The restaurant scene of the city is flourishing, no doubt about it. This year has seen a swathe of openings, with everyone trying something new, fresh and different to get ahead of the pack. But Appia is unashamedly resisting, looking back in time to traditional Roman practices for inspiration rather than forward to a short-lived zeitgeist. It's a return to the origin of the mighty cuisine, taking diners on a trip to Rome.
The philosophy of the place is simple: "Roman family recipes, slow-roasted meats, wines worth drinking." Why let technology or distracting food fads get in the way of a hearty meal, say the owners, and maybe they're right.
The guys at the helm are Jarrett Wrisley of Soul Food fame and Paolo Vitaletti of five-star hotel pedigree. "Molecular gastronomy and the global sort of cooking that makes its way onto menus these days are interesting too - but we decided to do the exact opposite," says Jarrett. Most foodies in the city have been through Gaggan by now, and it has stood its ground on Lang Suan Road well, but Appia feels like its robust menu is here to stay, giving an important and overdue point of comparison for the old guard of Italian dens of the city that have rested on their laurels for too long.
The setting is that of a traditional Roman trattoria - natural timbers, terracotta tiles, plastered walls. A sprung leather bench lines the back wall and affords extra seating. The counter-style bar shields the kingpin of the room, the rotisserie that slowcooks the meat and throws out delectable smells. The only thing missing might be the Italian mama in the kitchen barking orders and churning out countless plates of delectables. But she might be present also, as rumour has it that Paolo's mother came to Bangkok during the set-up phase to teach how to prepare the hand-rolled pasta properly. (And no doubt keeping Paolo on his best behaviour). The result is an intimate yet animated room that lures with gentle conversation, the clinking of glasses and delectable smells.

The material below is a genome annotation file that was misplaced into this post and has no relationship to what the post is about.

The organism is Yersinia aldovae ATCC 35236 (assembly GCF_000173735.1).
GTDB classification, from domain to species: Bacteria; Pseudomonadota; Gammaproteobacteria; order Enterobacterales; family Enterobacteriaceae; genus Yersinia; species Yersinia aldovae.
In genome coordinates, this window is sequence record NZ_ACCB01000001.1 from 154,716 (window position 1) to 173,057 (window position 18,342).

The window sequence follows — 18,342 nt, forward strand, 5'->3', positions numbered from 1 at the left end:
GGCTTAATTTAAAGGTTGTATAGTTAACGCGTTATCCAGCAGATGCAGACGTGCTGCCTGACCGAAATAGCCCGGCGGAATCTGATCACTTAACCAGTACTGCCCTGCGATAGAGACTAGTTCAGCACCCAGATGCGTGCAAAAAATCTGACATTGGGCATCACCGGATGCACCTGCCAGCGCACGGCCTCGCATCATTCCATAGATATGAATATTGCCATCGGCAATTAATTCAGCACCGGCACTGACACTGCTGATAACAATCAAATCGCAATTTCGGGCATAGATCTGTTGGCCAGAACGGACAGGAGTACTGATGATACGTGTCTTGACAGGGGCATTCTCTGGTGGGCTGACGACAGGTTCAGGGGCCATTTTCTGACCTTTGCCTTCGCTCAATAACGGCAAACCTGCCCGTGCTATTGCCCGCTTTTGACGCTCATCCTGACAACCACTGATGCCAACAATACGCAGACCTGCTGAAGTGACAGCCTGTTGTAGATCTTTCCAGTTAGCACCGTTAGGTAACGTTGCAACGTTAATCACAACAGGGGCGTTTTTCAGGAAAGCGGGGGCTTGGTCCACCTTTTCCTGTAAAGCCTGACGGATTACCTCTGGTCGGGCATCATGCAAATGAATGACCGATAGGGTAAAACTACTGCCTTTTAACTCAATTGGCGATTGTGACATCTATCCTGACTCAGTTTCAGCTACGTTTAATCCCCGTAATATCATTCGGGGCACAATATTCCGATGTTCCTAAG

Start your evening with one of the 11 cocktails on offer, perhaps The Metz (B275) with Papidoux VSOP Calvados, ginger and citrus, but all we tried work. There are around eight wines by the glass (B180-B250) on offer via a slick-looking dispenser, along with a list of reasonably priced Mediterranean bottles (from B900).
The food then takes things to the next level. For smaller appetites, Cheese and cold cuts (B450) and Marinated red peppers (B100) are served with crispy sour dough for some straightforward full-flavour openings. A caprese in Puglia (B400) boasts delectable dollops of burrata cheese. Another salad of Roasted organic red beets also delights with its earthy beets offset by creamy stracchino cow-milk cheese.
For the main event, save some room for the pasta. The hand-made Cavatelli pasta (B350) is brazenly al dente and its nuttiness carries the lamb shoulder ragout delicately. Mezze Maniche pasta (B350) offers a floury platform for its accompanying full-flavoured eggplant, pine nuts and ricotta and combine well.
The highlight, however, is the slow-roasted Porchetta (B400 for one, B600 for two) with its fennel, rosemary and garlic stuffing. It's more than a day in the making and full of textures, flavours and happiness. Appia's oxtail stew (B550), also delicious, is served on a bed of fregola, a hand-made pasta, which zings with a zesty herb gremolata.
After some of the velvety Panacotta (B300) for dessert ask Jarrett for an appropriate digestive, probably some grappa. Then walk home to digest all the carbs and close out your Roman holiday.
Appia is a strong sign for the culinary scope of the city in its mature and concentrated approach that puts the ubiquitous generic Italian options back in their places. Take your mum, a date, your mate, and be reminded why you can find the basics of Italian cuisine the world over. The interior, the food, the mood - it all delivers. Best of all, it saves us all an airfare to Italy. G
A selection of sides
20/4 Sukhumvit Soi 31
About the author
- Writer: Richard Mcleish